What to Pack For a Day of Wade Fishing Creeks
Fishing expert Christian Nelson shares what he brings along on his favorite fishing excursions, wade fishing through his local creeks.
Of all the fishing I’ve done, catching bass from local creeks in my hometown is still one of my favorite kinds of fishing. I dabble in everything, but the bends of these creeks are where I really excel as an angler. Beyond that, it’s where I have the most fun. With a friend and some music, wading a local creek can be a great time! I’ve been wade fishing these creeks for well over 10 years and picked up a lot of knowledge along the way. In the past, I’ve done some writing on the tactics I use to catch these fish, but I figured a lot of people would benefit from learning what I pack in my bag when I go on one of these excursions!
When I’m throwing together a bag for a last-minute wade trip, there are a few essentials that I believe are absolutely necessary. The first of these things is a high-quality, comfortable backpack. You don’t have to break the bank on a backpack, but get one with ample storage that is also comfortable and not too bulky. The last thing you want is an uncomfortable bag that limits your movement and hurts your back.
I use a two-strapped backpack with a clip across the chest. Some people prefer sling-style bags, but either way, make sure you get one that’s comfortable to you above all else! This is one of those items that’s often overlooked when buying fishing gear; you don’t realize you need a backpack until you understand how helpful and conducive it can be for a good day of fishing!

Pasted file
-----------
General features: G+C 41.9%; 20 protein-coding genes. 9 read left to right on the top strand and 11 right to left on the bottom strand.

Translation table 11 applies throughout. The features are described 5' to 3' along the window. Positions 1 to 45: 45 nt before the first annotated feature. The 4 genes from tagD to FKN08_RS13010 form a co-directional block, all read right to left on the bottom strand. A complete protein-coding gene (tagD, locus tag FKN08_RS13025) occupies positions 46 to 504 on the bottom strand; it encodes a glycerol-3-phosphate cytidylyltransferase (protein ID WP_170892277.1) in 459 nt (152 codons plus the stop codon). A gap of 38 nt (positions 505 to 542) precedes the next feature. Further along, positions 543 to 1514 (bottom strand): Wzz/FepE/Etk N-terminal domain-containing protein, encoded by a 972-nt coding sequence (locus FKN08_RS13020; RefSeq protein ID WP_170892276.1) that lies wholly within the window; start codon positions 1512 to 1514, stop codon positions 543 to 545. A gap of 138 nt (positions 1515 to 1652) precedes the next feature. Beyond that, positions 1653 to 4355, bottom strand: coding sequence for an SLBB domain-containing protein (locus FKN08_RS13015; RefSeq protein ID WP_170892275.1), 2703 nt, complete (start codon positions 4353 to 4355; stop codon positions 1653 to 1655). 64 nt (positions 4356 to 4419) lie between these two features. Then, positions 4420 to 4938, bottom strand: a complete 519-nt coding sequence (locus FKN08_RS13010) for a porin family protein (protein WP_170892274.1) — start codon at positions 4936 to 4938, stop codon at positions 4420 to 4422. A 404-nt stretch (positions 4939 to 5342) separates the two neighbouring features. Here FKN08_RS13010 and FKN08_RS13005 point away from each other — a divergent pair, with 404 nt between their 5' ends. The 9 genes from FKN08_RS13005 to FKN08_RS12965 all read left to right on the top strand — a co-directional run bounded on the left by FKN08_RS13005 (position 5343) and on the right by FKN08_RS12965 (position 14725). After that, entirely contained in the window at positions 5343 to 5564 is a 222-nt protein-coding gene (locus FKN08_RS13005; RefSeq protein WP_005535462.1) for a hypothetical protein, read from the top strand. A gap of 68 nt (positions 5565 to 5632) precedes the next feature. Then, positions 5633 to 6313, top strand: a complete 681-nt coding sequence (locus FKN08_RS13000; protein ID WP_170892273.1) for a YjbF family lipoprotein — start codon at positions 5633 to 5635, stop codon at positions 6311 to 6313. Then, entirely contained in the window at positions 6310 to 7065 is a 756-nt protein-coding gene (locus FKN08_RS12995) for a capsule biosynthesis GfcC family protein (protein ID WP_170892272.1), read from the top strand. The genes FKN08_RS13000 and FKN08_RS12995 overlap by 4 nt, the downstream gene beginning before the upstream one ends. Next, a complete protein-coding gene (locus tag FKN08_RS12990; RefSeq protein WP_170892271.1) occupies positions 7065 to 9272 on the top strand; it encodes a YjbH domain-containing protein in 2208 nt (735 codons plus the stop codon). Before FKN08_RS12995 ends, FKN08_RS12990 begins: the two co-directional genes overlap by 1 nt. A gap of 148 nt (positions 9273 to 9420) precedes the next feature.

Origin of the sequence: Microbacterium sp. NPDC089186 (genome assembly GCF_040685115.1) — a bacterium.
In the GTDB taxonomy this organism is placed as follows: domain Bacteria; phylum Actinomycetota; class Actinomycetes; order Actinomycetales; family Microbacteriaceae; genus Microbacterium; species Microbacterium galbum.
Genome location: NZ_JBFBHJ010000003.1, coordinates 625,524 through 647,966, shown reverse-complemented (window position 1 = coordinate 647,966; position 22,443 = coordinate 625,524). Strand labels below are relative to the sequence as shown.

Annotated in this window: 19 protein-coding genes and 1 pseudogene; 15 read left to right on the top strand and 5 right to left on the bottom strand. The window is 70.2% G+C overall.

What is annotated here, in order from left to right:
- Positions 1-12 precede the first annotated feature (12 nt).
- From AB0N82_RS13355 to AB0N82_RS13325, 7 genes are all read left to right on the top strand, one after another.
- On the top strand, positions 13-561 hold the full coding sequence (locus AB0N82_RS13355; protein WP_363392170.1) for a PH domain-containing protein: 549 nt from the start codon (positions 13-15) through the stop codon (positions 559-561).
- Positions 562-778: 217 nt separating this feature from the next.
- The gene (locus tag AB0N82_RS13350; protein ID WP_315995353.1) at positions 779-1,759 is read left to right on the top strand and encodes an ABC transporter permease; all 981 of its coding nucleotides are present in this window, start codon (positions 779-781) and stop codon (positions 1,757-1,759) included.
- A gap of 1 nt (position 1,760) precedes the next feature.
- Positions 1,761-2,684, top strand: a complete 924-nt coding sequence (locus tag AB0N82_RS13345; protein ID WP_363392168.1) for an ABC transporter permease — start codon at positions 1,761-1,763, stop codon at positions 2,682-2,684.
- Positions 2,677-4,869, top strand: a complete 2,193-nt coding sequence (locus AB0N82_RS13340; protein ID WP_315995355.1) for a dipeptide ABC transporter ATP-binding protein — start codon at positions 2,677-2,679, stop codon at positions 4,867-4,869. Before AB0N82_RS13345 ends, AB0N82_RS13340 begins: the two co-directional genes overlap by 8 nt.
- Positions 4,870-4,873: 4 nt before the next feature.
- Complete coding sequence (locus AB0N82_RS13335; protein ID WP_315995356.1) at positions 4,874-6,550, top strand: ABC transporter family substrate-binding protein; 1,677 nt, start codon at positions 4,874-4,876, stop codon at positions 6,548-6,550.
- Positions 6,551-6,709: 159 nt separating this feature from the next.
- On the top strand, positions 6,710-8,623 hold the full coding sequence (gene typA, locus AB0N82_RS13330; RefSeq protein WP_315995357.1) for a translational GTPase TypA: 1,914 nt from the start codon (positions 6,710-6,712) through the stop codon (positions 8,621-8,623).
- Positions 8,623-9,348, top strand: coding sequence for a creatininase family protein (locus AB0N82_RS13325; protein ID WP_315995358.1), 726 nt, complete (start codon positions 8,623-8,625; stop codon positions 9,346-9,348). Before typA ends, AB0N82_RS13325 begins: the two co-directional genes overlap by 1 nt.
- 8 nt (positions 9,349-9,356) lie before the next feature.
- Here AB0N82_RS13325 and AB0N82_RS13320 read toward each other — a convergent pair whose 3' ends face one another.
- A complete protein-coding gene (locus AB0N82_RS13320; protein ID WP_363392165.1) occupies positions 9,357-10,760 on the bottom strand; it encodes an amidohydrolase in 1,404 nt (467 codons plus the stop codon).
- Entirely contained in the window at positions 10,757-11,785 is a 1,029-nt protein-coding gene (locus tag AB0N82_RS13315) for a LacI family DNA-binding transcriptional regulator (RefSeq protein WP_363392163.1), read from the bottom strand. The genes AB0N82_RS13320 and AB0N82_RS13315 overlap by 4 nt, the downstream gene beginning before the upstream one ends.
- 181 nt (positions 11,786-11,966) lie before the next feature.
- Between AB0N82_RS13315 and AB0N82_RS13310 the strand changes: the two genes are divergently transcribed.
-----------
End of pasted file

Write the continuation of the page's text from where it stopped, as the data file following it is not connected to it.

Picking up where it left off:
Another important piece of gear for wade fishing is a good pair of shoes. When I was younger, I got by wading creeks in my tennis shoes, but I highly recommend getting a decent pair of wading boots. Wading a creek in flip-flops or Crocs is a sure enough way to get aggravated quickly, while having a good pair of shoes to protect your feet and keep sand and rocks out will keep you comfortable throughout the day. In a pinch, tennis shoes will work, just be careful to watch your step and plan on getting some boots soon!
Once you’ve got a quality bag and some comfortable shoes, you’re going to want to bring some lures and tackle. Personally, I only bring one or two small Plano boxes of lures and tackle when I go on wade-fishing trips for two key reasons. One is simple — comfort. You don’t want to be carrying 10 pounds of lures you’re not going to throw. This not only takes up room in your bag, but also adds to the stress you’re going to put on your back throughout the day. Secondly, you’ll catch more fish with fewer baits. When you have fewer baits, you’re forced to fish water slowly and figure out what works. With more choices, many anglers end up switching baits all day and never actually have a chance to dial in the fish.
My box usually consists of some soft plastic lizards, flukes, Trick Worms, crawfish, a Super Spook, and basic tackle, like bass hooks and bullet weights. I’ll also throw in a square-bill crankbait, beetle spin, and football jig if I’m feeling a little more experimental that day. With just one small or medium-sized tackle tray of bait in your bag, you are effectively managing your space while also keeping a solid selection of bait with you to dial in on the fish. You’re also going to need to pack other gear. Some staples that always come with me are things like a good knife and needle-nose pliers.